I have a very close relationship to the author I expect to meet with him next week. Ted Belman
Israel has enjoyed calm borders with Jordan for over four decades. While Israel’s military superiority and alert borders guards are the main reasons for that, still, the Hashemite regime in Amman has managed to keep anti-Israel forces at bay, an advantage for which Israel has given much in return to Jordan’s king and his late father.
But will this arrangement remain the same with the tsunami of the Arab Spring? The facts on the ground suggest Jordan is anything but stable. Upon the king’s return from his recent visit to the US, tribal fights broke out in Ma’an, Jordan’s largest governorate in the area. Four people were killed in cold blood on the campus of Ma’an’s university and all hell broke loose. Now Ma’an residents are claiming “independence from the Hashemite regime”; videos leaked on YouTube and even appearing in Jordanian media show raging gun battles between Jordan’s army and tribal Jordanians in the south. The last police post was declared “liberated” by Ma’an’s locals on June 24.
Despite public calls “daring” the king to visit Ma’an to solve the matter, Abdullah visited Kerak, another troubled southern city in Jordan, 160 km. from Ma’an, two weeks ago.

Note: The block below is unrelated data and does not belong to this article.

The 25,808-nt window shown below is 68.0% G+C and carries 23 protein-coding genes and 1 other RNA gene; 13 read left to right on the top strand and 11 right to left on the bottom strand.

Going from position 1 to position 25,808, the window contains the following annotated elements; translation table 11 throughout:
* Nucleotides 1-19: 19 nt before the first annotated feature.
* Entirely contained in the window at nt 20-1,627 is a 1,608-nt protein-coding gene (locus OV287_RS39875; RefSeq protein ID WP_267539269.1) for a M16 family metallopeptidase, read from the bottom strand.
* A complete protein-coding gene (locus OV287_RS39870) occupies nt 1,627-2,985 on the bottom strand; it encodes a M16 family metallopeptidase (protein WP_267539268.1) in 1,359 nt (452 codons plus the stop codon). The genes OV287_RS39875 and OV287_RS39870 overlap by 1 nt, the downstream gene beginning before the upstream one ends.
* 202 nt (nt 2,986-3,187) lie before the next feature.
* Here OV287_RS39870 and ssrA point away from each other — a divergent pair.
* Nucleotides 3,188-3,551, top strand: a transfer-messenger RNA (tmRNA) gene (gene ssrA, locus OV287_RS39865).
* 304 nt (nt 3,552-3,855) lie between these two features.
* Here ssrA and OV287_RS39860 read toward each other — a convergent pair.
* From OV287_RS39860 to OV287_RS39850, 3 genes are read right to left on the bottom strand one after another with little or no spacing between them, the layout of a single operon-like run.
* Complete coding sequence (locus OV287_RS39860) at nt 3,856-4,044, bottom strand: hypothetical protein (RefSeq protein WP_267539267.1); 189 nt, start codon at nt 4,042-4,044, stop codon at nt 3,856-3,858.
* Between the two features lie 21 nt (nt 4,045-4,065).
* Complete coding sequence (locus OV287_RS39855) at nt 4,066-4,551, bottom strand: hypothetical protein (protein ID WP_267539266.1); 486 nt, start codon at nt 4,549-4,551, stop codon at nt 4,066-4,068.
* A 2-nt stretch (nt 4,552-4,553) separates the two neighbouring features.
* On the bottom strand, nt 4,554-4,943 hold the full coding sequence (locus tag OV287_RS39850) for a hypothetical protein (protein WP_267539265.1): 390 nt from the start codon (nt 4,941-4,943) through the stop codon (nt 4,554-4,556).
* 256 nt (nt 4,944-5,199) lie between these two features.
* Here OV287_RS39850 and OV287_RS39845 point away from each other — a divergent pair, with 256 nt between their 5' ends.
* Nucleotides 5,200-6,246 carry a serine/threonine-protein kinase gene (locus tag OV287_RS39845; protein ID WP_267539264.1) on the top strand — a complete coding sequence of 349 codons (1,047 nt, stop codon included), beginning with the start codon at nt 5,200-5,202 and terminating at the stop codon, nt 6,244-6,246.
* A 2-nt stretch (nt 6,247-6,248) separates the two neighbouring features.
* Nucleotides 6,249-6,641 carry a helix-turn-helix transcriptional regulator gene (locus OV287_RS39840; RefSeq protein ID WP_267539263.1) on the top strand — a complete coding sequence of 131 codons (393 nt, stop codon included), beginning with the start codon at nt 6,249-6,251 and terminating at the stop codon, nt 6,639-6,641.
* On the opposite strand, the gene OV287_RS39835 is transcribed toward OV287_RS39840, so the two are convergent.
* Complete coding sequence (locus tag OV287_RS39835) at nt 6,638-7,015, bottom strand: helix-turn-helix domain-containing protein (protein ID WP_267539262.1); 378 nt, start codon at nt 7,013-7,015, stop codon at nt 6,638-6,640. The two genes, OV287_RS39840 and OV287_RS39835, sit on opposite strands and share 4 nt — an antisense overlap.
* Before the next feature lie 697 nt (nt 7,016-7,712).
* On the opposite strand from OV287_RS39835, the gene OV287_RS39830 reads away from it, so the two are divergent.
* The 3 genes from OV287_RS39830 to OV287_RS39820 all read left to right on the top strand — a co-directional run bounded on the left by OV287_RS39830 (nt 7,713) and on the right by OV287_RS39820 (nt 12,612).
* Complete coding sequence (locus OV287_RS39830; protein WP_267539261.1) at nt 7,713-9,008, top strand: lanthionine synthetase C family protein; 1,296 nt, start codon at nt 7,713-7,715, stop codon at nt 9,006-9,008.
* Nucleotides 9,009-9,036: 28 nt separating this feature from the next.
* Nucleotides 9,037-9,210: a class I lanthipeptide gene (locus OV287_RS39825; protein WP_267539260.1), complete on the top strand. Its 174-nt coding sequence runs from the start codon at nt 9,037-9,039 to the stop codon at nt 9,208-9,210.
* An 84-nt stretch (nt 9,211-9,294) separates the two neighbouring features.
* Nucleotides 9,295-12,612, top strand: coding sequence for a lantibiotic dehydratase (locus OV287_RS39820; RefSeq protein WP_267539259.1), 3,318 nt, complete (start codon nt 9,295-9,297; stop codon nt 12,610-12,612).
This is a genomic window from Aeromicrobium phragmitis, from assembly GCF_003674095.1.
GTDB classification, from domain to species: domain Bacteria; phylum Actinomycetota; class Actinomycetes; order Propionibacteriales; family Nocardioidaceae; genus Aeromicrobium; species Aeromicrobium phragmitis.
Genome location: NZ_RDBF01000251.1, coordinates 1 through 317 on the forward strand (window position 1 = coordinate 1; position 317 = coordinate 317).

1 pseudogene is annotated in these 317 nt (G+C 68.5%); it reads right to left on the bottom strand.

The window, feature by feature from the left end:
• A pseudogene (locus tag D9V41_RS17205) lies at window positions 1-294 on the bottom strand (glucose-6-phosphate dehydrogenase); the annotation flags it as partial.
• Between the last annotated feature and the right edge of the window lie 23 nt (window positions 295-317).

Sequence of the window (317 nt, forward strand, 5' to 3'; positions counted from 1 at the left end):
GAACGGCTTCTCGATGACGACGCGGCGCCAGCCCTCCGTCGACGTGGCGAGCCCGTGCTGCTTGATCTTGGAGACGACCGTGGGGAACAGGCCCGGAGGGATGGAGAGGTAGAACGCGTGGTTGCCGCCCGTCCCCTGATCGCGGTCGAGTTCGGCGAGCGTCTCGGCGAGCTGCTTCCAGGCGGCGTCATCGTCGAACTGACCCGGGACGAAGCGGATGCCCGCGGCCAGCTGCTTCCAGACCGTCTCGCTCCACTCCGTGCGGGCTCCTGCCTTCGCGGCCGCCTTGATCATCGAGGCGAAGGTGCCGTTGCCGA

Abdullah spoke in Kerak’s university, Mutah, where regular gun battles between students recently claimed the life of a sophomore.
In his speech, Abdullah said there were “those who try to claim that Jordan is going through unrest because of the tribes. That is not true! The tribes have always been a foundation of security.” Four days after his speech, gun battles broke out again on the very same campus.
At the same time protests right at the gates of his private palace became regular events, with people calling for him to step down.
The king’s troubles did not stop there. On June 22, Gazan Palestinian Muhammad Assaf won the Arab Idol reality television competition.
Jordan’s Palestinian majority took to the streets for days in massive numbers, waving Palestinian flags and kaffiyehs right under the noses of Jordanian police.
In the past, merely wearing a Palestinian kaffiyeh in Jordan could get you harassed by the police, and hanging a Palestinian flag on your car would get you imprisoned by the fearsome intelligence department.
Young Palestinian men were moreover seen all over Amman shooting their M-16 rifles in celebration. While it is common knowledge that Palestinians in Jordan have weapons just like their brothers on the other side of the river, they never showed them off before, nor were they ever able to show off their oppressed character right in the Hashemite regime’s face.
In short: the king’s formerly loyal “East Bankers” now want him out, and the Hashemite-despising Palestinians are not afraid to move against the king openly.
This means the king’s days might, indeed, be numbered.